18.2 Axis Powers Advance

World War II lasted from 1939 to 1945. It pitted the Axis powers against the Allies, which eventually included Britain, France, the Soviet Union, China, the United States, and 43 other nations. Unlike World War I, with its defensive trenches, the new global conflict was a war of aggressive movement. In the early years, things went badly for the Allies as Axis forces swept across Europe, North Africa, and Asia.

Photo of a group of soldiers looking on a caravan of transport trucks smoking or on fire.

On June 22, 1941, under the code name Operation Barbarossa, Germany invaded the Soviet Union. It was the largest German military operation of World War II. German authorities planned to annihilate the Communist nation.

Objectives

  • Trace the course of German aggression and British resistance in Europe.
  • Describe the Nazi invasion of the Soviet Union.
  • Explain how Japanese imperialism and the attack on Pearl Harbor brought the United States into the war.

Key Terms

  • blitzkrieg
  • Luftwaffe
  • Dunkirk
  • Vichy
  • Erwin Rommel
  • Erwin Rommel (1891–1944) was a career military officer and one of Hitler's most successful generals. He took his own life after a failed attempt to assassinate Hitler.
  • Lend-Lease Act
  • Atlantic Charter
  • Hideki Tojo

Axis Domination of Europe

Germany's “Lightning War”

The Nazi invasion of Poland revealed the power of Hitler's blitzkrieg, or “lightning war.” The blitzkrieg used tank and air power technology to strike a devastating blow against the enemy.

First, the Luftwaffe, or German air force, bombed airfields, factories, towns, and cities. Screaming dive bombers attacked troops and civilians. Then fast-moving tanks and troop transports pushed their way into the defending Polish army, encircling whole divisions and forcing them to surrender.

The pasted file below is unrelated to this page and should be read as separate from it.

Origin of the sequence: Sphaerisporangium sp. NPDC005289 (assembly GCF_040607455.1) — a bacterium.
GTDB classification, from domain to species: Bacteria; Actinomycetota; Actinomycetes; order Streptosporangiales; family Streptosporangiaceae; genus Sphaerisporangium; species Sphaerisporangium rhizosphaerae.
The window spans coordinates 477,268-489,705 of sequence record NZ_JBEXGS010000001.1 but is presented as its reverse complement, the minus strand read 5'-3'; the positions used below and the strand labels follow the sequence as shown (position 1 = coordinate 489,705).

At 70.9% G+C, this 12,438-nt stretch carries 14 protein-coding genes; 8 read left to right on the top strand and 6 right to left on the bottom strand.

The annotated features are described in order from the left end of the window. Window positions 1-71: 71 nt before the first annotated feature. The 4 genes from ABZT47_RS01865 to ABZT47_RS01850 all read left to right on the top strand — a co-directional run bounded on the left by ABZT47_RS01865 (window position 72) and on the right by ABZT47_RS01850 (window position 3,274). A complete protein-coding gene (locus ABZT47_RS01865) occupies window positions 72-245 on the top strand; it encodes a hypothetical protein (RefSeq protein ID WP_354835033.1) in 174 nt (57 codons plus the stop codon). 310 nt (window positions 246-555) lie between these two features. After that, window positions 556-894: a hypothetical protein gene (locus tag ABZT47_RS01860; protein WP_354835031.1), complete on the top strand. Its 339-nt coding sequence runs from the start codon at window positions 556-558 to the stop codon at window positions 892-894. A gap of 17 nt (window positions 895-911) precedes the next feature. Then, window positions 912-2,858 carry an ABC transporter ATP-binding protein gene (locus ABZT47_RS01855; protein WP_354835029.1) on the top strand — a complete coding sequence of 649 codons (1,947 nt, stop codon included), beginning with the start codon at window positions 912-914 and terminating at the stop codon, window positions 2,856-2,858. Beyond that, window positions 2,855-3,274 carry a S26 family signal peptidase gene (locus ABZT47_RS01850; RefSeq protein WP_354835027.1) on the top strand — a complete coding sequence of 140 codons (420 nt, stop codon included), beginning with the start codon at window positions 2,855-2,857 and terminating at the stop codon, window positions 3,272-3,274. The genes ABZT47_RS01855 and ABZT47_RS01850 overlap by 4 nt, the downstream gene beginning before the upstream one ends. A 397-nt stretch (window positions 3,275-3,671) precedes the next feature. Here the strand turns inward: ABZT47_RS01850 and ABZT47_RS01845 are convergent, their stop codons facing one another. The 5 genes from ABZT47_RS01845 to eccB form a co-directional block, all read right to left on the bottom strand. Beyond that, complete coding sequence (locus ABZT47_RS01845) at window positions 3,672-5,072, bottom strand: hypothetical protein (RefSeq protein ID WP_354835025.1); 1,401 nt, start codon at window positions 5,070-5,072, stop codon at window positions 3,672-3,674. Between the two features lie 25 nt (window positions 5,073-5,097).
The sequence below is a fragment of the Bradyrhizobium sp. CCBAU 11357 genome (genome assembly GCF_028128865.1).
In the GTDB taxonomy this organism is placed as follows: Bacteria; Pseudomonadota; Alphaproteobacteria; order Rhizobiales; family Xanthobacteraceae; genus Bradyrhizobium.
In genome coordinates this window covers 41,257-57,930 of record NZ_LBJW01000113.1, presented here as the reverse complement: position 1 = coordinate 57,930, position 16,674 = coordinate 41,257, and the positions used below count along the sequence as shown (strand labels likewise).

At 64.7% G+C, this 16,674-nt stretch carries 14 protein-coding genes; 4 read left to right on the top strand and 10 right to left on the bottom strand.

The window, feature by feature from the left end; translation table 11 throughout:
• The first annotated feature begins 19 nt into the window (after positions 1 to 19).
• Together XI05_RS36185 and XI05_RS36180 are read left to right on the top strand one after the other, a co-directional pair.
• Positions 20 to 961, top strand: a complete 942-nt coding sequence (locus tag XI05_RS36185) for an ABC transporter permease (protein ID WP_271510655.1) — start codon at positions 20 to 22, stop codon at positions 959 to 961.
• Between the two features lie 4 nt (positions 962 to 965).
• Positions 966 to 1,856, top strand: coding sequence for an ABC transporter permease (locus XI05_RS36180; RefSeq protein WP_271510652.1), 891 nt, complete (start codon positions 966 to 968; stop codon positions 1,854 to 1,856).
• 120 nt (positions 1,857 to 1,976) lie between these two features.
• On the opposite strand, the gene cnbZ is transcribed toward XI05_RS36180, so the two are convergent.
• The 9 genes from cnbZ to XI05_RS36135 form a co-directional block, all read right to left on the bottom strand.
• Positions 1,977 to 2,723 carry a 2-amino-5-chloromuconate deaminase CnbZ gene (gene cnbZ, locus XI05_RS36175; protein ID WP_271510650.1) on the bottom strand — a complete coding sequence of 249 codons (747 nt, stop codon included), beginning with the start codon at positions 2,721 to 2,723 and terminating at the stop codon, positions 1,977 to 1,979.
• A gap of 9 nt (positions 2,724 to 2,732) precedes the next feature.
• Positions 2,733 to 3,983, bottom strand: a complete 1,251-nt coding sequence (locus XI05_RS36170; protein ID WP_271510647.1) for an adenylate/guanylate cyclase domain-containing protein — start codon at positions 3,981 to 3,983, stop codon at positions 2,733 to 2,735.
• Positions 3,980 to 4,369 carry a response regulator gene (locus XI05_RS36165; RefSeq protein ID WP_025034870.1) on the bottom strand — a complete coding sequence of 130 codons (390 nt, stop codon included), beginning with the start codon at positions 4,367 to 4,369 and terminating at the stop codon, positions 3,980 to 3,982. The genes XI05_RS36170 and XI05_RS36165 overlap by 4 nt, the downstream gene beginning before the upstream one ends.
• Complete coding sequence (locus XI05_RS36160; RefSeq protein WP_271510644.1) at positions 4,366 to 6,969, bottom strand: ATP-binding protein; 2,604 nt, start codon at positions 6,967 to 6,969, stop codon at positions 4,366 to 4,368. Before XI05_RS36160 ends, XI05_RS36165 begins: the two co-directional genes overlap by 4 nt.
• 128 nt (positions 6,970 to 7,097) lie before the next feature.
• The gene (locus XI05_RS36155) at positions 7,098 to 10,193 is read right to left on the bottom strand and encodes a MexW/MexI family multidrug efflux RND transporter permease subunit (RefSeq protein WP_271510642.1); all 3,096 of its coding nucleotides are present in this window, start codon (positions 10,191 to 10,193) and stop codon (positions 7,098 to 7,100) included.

As Germany attacked from the west, Stalin's forces invaded from the east, grabbing lands promised to them under the Nazi-Soviet Pact. Within a month, Poland ceased to exist as an independent nation. Because of Poland's location and the speed of the attacks, Britain and France could do nothing beyond declaring war on Germany.

Hitler passed the winter without much further action. Stalin's armies, however, forced the Baltic states of Estonia, Latvia, and Lithuania to host bases for the Soviet military. Soviet forces also seized part of Finland, which put up stiff but unsuccessful resistance.

In April 1940, Hitler launched a blitzkrieg against Norway and Denmark, both of which soon fell. Next, his forces slammed into the Netherlands and Belgium.


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Table of Contents

World History Topic 1 Origins of Civilization (Prehistory–300 B.C.) Topic 2 The Ancient Middle East and Egypt (3200 B.C.–500 B.C.) Topic 3 Ancient India and China (2600 B.C.–A.D. 550) Topic 4 The Americas (Prehistory–A.D. 1570) Topic 5 Ancient Greece (1750 B.C.–133 B.C.) Topic 6 Ancient Rome and the Origins of Christianity (509 B.C.-A.D. 476) Topic 7 Medieval Christian Europe (330–1450) Topic 8 The Muslim World and Africa (730 B.C.-A.D. 1500) Topic 9 Civilizations of Asia (500–1650) Topic 10 The Renaissance and Reformation (1300–1650) Topic 11 New Global Connections (1415–1796) Topic 12 Absolutism and Revolution Topic 13 The Industrial Revolution Topic 14 Nationalism and the Spread of Democracy (1790–1914) Topic 15 The Age of Imperialism (1800–1914) Topic 16 World War I and the Russian Revolution (1914–1924) Topic 17 The World Between the Wars (1910–1939) Topic 18 World War II (1930–1945) Topic 19 The Cold War Era (1945–1991) Topic 20 New Nations Emerge (1945–Present) Topic 21 The World Today (1980-Present) United States Constitution Primary Sources 21st Century Skills Atlas Glossary Index Acknowledgments